At first it sounded like a celebration—singing and laughter spiked with shouts and whoops—but as I got closer to San Pedro and Fifth the words and air grew equally foul. The stench of misery and rotting garbage and burning crack and smoke spewing from metal barrels screamed lost humanity.
No more just talking about it, I kept telling myself. Time to put feet to the street and hands to work. I heard the voice again—these are my people, they need your love—a last-second encouragement to persist in what I came here to do.
Going to the Union Rescue Mission to serve meals and wash dishes now felt like the easy way out. Scores of aimless, hopeless people line this street, hanging on to the miracle of life while smoking, drinking, or shooting slow death.
Just south of Fifth I saw four men stumbling to gather around another man laying on his back with his knees bent, his left arm raised in the air as if he were offering a toast, his right arm gesturing erratically.
“C’mon Eddie," one of the men screamed. "Get up off there—you crazy, man!”
I approached the screamer. “Hey, look here fellas, we got us a new rescue man,” he said. “What you doin’ here man? Why ain’t you just walkin’ in the back door of the mission like them other guys that comes here from the Valley or Beverly Hills?”
“What’s wrong with him?” I said.
“That’s Crazy Eddie, man. He new around here, showed up just a few days ago—”
“No, he been here longer you cracked-out chump,” another man said, standing more erect while he spoke.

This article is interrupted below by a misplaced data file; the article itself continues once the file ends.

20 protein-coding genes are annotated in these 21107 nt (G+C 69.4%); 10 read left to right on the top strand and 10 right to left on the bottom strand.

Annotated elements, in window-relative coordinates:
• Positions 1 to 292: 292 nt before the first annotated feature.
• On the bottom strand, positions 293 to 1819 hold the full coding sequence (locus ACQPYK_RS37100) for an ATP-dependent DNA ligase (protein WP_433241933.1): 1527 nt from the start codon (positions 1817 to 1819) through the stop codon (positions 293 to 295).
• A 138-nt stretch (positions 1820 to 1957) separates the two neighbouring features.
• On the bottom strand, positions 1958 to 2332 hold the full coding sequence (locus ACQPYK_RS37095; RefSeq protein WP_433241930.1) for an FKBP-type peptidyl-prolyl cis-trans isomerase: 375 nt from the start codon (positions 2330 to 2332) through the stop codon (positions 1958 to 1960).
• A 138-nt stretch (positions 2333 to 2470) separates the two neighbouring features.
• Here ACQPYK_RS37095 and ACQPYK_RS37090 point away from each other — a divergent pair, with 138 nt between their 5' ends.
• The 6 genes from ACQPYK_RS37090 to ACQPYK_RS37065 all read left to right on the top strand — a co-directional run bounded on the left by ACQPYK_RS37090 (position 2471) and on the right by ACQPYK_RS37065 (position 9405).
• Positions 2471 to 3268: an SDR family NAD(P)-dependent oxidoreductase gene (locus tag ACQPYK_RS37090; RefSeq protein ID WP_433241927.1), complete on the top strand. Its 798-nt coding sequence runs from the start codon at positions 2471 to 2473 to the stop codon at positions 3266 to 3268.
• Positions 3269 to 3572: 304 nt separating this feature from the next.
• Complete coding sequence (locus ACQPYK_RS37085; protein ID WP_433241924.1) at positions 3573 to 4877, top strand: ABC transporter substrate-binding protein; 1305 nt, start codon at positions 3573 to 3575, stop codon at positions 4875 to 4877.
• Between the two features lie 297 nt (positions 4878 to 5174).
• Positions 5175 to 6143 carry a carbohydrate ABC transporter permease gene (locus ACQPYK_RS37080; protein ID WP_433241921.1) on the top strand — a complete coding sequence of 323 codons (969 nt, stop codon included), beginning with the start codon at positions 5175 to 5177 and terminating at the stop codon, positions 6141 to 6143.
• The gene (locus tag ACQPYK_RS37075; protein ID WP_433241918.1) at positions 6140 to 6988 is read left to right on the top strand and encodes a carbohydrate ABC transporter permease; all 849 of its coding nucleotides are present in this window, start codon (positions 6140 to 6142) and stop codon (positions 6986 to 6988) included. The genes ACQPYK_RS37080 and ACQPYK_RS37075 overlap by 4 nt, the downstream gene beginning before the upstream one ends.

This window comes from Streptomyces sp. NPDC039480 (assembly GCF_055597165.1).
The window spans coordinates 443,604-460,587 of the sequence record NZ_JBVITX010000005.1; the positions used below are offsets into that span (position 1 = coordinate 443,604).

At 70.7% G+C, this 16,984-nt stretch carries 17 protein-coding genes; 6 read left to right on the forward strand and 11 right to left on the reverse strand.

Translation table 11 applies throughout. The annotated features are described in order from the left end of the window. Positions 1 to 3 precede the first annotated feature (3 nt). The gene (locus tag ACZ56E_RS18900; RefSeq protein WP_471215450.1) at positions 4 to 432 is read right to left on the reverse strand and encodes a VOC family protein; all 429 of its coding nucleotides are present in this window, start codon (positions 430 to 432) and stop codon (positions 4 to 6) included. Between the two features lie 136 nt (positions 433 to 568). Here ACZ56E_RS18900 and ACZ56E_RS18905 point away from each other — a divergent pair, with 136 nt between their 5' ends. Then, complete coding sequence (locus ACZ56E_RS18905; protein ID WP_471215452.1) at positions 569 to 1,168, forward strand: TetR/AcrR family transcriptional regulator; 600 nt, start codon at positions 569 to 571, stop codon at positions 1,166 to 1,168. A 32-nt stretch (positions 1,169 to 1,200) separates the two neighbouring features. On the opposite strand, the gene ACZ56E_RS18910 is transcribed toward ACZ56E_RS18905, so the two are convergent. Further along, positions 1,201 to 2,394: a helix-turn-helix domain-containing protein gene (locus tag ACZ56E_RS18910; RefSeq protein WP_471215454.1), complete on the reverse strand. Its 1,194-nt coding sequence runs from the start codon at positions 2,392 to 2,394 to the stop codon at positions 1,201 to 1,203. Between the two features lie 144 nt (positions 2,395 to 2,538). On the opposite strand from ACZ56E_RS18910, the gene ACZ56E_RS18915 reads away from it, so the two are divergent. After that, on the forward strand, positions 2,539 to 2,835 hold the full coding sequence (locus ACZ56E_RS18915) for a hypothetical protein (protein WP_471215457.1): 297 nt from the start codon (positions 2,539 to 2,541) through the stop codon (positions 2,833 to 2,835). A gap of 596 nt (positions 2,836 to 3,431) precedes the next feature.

“Shut up Bones.”
“What’s your name?” I asked the first man.
“Jimmy. Jimmy Barnes. Been down here on The Nickel for a long time, man, just gettin’ along here with my pals.”
“Jimmy, would you and your pals mind stepping away from Eddie? I’d like to talk with him.”
“Knock yer sweet self out, man, he ain’t done nothin’ but yap to himself since he showed up. Hey, what’s yer name, rescue man?”
“Bobby. Bobby Mucceli.”
“Okay mistah Bobby Mooch, me and the fellas’l be over there by them barrels.”
Crazy Eddie … I suddenly remembered my dad and his buddies from the tool and die shop—they made airframe parts for McDonnell Douglas. They called my dad ‘Crazy Man’ when they played poker at our house and got wasted on beer and Jack Daniel’s …
I knelt down beside Eddie and tapped him on the shoulder. He kept on with his confused oratory, so I grabbed his gesturing arm. “Eddie. Eddie, can you stop a minute?”
Eddie shot me an empty look. “What do you want boy?”
“Let me help you up Eddie. How about we go sit on that bench over there?”
Eddie’s face turned grim. “I’m not goin’ anywhere with you boy.”
I ignored his clouded grumbling. As I bent down to help Eddie up, he took a wild swing at me, grazing the bottom of my chin. I felt a trickle down my neck and saw three red droplets clustered on the sidewalk. I bent down again.
“Stop it,” Eddie said, writhing frantically to elude my grasp.
“Stop what, helping you, Eddie? You can’t just lie here all night. Let me get you to a hospital.”
“No! Stop calling me Eddie. Those bums on the street call me that. Why do you want to help me anyway?”
“Alright, so what is your name?”
“I told you I’m not Eddie.” His body went limp. “I’m not Eddie. My name is Tony.”
Tony … the inflection, cadence … I looked into his eyes, cutting through his filth and oppressive odor. It can’t be … a quick memory—I pulled up his right pant leg. Birthmark! The same one?
“Huh? Who you callin’ dad?”
Fifteen years of wondering what happened to my old man—that down-on-his-luck no-account that walked out on Mom and me—is this him?
No response. Eddie—Tony—stopped moving. I stood up, hoisted him over my shoulder, and headed for my car.
“Hey, where you takin’ Eddie?” Jimmy Barnes yelled from across the street.
“He needs help, I’m taking him to the hospital.”
Whether this man is the long-lost Tony Mucceli or not, the Dad I knew is still long gone. Yes Lord, this man is hungry, thirsty, and sick. Time to put hands to work.
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